Compensation Plan Design The process of creating a plan–consisting of components such as base pay, commissions, bonuses, etc.–that aligns sales goals and financial objectives with payee roles and behaviors.
The overall approach that aligns a compensation program–consisting of pay, benefits, and other rewards–with organizational principles and objectives.
Price, Quote (CPQ)
CPQ systems allow sales representatives and/or customers to select options for products or services and generate pricing and quotes based on those selections. These systems typically include pricing engines, proposal generators, quoting systems, and rules or constraint engines, and are complemented by approval and authorization workflows.

These applications enable salespeople to quickly respond to prospects’ requests by reducing quote errors and rework, and by identifying appropriate product mixes or bundles.

Customer Relationship Management (CRM) System A tool for managing a company’s interactions with customers, clients, and sales prospects, throughout the sales and marketing life cycle., SugarCRM, and Microsoft Dynamics are some examples of CRM solutions.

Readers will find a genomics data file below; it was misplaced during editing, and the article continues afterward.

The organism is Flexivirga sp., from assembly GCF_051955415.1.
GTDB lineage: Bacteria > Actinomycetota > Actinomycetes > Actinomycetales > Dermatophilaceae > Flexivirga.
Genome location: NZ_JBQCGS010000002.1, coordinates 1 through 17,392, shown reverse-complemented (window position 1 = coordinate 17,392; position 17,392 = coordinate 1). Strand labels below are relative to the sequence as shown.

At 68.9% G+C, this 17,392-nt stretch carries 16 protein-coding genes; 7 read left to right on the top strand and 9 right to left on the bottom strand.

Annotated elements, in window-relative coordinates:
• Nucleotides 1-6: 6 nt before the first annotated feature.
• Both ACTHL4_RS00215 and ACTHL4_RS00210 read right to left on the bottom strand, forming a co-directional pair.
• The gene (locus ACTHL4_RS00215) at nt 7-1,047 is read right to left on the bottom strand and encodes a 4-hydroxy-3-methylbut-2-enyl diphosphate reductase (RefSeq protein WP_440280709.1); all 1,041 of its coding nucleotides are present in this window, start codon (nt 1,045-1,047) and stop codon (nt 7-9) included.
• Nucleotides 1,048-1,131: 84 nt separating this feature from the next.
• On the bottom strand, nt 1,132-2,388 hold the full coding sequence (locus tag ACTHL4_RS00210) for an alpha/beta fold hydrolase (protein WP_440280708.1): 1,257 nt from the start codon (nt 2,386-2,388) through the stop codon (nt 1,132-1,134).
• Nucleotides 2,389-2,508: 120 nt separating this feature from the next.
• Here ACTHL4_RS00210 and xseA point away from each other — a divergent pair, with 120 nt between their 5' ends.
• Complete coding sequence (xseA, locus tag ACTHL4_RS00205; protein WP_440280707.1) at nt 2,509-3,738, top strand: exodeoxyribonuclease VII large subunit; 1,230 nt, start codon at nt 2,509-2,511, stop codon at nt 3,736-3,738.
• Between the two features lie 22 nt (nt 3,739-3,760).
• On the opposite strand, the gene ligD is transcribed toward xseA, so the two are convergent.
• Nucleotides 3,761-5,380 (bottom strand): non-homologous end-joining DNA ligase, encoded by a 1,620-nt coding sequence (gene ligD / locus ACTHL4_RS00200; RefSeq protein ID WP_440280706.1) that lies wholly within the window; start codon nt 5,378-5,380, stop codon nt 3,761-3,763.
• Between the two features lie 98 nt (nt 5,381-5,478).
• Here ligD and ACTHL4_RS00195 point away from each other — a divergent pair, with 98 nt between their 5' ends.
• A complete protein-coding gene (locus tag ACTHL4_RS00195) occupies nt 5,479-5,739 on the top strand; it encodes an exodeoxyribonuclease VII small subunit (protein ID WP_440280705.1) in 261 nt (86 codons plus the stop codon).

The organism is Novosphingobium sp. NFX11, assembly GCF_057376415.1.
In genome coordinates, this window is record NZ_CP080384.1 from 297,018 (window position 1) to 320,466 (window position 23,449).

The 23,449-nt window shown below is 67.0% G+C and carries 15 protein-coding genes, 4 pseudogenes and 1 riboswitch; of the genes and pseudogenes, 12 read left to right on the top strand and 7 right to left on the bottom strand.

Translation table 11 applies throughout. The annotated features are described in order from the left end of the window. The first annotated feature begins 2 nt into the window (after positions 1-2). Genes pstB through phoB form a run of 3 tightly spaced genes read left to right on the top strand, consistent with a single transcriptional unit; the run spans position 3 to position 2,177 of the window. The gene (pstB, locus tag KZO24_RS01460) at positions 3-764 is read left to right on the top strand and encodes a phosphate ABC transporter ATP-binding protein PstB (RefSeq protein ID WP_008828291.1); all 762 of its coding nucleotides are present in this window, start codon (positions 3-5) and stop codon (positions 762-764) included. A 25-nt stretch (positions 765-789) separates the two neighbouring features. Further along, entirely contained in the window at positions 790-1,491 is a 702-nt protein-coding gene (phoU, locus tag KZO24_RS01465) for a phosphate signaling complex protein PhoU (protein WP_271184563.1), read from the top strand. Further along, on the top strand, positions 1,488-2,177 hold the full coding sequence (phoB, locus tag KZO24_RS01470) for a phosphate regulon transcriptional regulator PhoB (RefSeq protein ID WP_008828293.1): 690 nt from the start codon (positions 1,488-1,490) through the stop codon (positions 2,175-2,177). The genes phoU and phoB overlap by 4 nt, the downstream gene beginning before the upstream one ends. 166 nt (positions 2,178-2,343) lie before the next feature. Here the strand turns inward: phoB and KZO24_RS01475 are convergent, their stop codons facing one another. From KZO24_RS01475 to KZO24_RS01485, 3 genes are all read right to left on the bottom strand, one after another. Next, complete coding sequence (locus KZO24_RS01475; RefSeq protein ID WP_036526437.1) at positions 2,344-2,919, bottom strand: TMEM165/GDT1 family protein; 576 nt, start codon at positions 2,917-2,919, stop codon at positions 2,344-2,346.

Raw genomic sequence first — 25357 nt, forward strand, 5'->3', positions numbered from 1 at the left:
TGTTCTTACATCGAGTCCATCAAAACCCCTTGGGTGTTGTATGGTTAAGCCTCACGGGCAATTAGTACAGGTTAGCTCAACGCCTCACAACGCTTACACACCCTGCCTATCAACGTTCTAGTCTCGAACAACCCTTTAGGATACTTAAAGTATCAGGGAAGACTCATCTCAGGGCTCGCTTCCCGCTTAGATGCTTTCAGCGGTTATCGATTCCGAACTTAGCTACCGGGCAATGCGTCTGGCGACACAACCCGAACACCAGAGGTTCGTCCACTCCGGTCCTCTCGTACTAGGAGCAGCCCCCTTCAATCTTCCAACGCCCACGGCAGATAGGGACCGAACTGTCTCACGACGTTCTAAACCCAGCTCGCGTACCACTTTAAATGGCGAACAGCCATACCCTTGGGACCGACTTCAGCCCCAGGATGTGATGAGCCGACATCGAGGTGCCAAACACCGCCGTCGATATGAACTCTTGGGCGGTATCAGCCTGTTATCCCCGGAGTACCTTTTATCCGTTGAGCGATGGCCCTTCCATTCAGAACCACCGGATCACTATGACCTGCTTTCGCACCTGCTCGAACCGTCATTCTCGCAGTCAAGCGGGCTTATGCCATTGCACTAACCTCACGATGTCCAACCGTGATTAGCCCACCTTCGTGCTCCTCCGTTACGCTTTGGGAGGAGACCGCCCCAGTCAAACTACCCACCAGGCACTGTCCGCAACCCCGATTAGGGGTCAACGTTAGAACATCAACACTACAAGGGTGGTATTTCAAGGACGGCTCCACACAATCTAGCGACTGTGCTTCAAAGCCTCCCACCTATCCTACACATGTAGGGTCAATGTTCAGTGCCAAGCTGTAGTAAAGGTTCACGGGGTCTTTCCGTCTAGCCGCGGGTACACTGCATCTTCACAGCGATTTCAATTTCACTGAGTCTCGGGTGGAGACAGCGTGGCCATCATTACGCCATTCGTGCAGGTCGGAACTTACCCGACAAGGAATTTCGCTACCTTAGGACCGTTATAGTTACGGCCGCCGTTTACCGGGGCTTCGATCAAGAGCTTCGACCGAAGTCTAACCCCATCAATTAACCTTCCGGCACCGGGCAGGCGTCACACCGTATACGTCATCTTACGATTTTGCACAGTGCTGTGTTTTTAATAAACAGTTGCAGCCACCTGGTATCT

For a full definition, click here.

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Direct Credit A credit that is assigned to a payee based on sales (or other activity) that they personally generated.
Draw An amount of money that a payee may “borrow” against their future income (e.g., commissions), and that the company may (or may not) recover whether or not the person actually earns the income.

To better understand draws, and how they differ from guarantees, click here to learn more, using an interactive example.